Sunday, May 3, 2009

Space drugs. I'm pretty sure Dollhouse had something to do with us.

I was in Seacobeck, Stephen Colbert was running around and interviewing people about this new program for launching dead people into space. It was a big controversial thing. But since it was the only way to space travel, whole agencies had popped up (secret agencies, obviously) that would give you drugs to knock you out and make you seem dead, then you would get launched into space and you would wake up in time to see space and then make it down to earth. We thought that was really cool, so we went for it. While my father paid the people, my sister, mother and I went into this room. There was a square table in the middle of the room, and on the table were piles of clothes. Each had a label with a person's name on it, and under the first layer of clothing were some syringes, containing special drugs that were formulated based on the individual's medical history. I walked around the table and couldn't find my name, and started yelling at people. After my mother went to ask the people, I looked underneath my sister's clothing and found mine. This still pissed me off, but my sister was already rather pissed. "How do you know I haven't switched the drugs out?" she said before launching into a diatribe about what the drugs actually do and how this is going to be so cool.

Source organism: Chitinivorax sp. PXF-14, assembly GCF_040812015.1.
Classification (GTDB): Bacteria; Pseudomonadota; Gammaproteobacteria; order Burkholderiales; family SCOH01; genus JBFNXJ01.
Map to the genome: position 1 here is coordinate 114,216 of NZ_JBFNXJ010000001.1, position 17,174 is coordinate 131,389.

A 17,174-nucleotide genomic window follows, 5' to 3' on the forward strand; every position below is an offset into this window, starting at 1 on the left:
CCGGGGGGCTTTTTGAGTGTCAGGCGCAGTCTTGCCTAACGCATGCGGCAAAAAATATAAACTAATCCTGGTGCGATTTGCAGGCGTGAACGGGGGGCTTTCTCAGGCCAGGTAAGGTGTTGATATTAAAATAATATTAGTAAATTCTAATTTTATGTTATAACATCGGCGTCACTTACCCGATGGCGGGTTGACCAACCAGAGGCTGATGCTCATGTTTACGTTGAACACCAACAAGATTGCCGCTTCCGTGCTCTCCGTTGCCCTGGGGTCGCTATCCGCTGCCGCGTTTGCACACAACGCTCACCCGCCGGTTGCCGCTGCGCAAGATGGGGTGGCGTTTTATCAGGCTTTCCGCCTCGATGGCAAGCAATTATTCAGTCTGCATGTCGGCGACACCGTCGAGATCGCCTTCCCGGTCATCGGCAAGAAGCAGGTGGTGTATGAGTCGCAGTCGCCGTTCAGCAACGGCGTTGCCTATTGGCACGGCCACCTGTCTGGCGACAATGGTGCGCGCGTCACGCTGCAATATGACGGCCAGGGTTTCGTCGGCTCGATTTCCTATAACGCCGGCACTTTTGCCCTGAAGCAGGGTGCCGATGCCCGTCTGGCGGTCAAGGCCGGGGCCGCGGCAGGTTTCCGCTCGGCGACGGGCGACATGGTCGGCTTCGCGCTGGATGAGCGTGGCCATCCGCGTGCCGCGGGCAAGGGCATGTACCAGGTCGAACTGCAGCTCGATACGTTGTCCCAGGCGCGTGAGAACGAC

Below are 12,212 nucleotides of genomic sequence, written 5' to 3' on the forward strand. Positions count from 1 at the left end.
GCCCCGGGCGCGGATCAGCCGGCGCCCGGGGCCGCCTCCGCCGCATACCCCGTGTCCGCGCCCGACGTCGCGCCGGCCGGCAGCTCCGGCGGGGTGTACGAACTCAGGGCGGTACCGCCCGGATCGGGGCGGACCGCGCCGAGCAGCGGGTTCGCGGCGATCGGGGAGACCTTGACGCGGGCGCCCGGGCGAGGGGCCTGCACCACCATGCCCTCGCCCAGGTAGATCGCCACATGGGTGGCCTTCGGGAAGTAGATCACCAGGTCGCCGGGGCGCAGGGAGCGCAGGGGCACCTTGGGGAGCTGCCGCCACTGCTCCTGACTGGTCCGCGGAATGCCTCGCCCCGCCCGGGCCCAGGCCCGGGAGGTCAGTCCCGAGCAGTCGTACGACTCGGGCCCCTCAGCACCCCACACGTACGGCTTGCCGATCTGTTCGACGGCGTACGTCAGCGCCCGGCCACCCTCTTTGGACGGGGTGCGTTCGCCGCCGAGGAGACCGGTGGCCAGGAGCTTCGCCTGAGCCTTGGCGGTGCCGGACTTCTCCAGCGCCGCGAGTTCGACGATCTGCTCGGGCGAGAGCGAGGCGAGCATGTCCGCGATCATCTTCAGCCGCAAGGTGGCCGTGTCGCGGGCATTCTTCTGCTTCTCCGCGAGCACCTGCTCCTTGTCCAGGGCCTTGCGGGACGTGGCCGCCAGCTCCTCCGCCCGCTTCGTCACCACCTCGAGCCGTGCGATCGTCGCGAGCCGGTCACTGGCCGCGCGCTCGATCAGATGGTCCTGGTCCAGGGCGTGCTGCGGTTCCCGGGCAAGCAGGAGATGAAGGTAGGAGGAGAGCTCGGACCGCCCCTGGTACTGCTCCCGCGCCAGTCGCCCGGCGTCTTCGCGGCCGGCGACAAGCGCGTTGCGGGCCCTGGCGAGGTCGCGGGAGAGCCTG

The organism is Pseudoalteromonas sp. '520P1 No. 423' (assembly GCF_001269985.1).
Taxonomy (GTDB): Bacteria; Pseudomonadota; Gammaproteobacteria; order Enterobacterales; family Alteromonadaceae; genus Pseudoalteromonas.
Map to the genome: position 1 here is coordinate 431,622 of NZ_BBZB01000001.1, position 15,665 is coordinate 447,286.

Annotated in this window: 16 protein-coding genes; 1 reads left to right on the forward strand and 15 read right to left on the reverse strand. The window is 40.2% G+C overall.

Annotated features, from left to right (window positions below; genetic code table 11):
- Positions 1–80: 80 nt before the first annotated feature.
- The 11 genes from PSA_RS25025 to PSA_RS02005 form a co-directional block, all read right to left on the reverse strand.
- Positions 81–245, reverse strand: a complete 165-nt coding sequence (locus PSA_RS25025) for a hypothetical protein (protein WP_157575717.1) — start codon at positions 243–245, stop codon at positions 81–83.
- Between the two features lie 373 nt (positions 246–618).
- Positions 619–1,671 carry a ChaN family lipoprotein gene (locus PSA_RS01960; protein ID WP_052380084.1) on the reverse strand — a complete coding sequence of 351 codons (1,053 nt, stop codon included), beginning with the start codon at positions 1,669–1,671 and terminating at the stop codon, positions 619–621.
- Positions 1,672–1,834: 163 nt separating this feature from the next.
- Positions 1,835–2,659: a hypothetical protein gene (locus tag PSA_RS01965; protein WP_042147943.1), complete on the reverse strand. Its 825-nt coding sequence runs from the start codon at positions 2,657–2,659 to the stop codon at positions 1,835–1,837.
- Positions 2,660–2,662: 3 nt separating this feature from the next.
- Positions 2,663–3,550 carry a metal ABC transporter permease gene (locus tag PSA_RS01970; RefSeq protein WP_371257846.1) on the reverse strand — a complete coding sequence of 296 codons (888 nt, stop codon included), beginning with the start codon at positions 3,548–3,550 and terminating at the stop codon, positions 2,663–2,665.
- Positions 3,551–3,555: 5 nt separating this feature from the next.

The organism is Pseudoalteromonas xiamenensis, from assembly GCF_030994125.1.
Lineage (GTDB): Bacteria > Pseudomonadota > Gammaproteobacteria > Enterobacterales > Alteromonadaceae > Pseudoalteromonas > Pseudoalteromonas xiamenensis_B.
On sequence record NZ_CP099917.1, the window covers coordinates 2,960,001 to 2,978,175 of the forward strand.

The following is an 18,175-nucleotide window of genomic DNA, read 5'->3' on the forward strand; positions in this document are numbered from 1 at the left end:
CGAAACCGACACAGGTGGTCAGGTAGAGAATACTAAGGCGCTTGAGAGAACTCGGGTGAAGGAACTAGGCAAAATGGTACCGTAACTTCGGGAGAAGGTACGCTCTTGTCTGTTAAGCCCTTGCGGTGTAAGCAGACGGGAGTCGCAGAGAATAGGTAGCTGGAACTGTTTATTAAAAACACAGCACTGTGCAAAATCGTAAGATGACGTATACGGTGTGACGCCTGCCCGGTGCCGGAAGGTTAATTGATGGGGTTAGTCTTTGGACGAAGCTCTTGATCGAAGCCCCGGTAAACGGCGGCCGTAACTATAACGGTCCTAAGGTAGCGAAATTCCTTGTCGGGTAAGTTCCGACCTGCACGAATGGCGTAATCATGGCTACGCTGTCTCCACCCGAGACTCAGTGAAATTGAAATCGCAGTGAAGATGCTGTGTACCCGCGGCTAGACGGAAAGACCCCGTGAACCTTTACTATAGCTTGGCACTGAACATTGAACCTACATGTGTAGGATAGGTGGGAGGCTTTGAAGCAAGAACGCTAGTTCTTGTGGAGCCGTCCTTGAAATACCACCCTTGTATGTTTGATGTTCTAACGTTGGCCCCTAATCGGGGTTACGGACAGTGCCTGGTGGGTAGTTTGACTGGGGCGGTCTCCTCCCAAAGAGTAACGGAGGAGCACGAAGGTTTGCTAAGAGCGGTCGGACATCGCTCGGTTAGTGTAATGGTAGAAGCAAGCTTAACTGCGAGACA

We put on our clothes and stepped outside, where people were boarding a boat. The boat went across some water to an island, on which there was a rocket. I was wondering how we were going to board the boat, when we were supposed to be dead. A few coffins were people loaded onto the boat, all followed by people in black clothing, obviously a funeral party. We were directed to our right, where we would take our drugs and put ourselves to sleep, be loaded into the coffins and carried onto the boat, then onto the rocket.
My sister asked how we'd manage to do this without onlookers. I asked how we were going to redirect the rocket back to Earth, if the whole point of launching a body into space was to conserve ground space normally spent burrying them. Everyone around me looked rather worried at that question, the undertakers grinned rather suspiciously, and I woke up.

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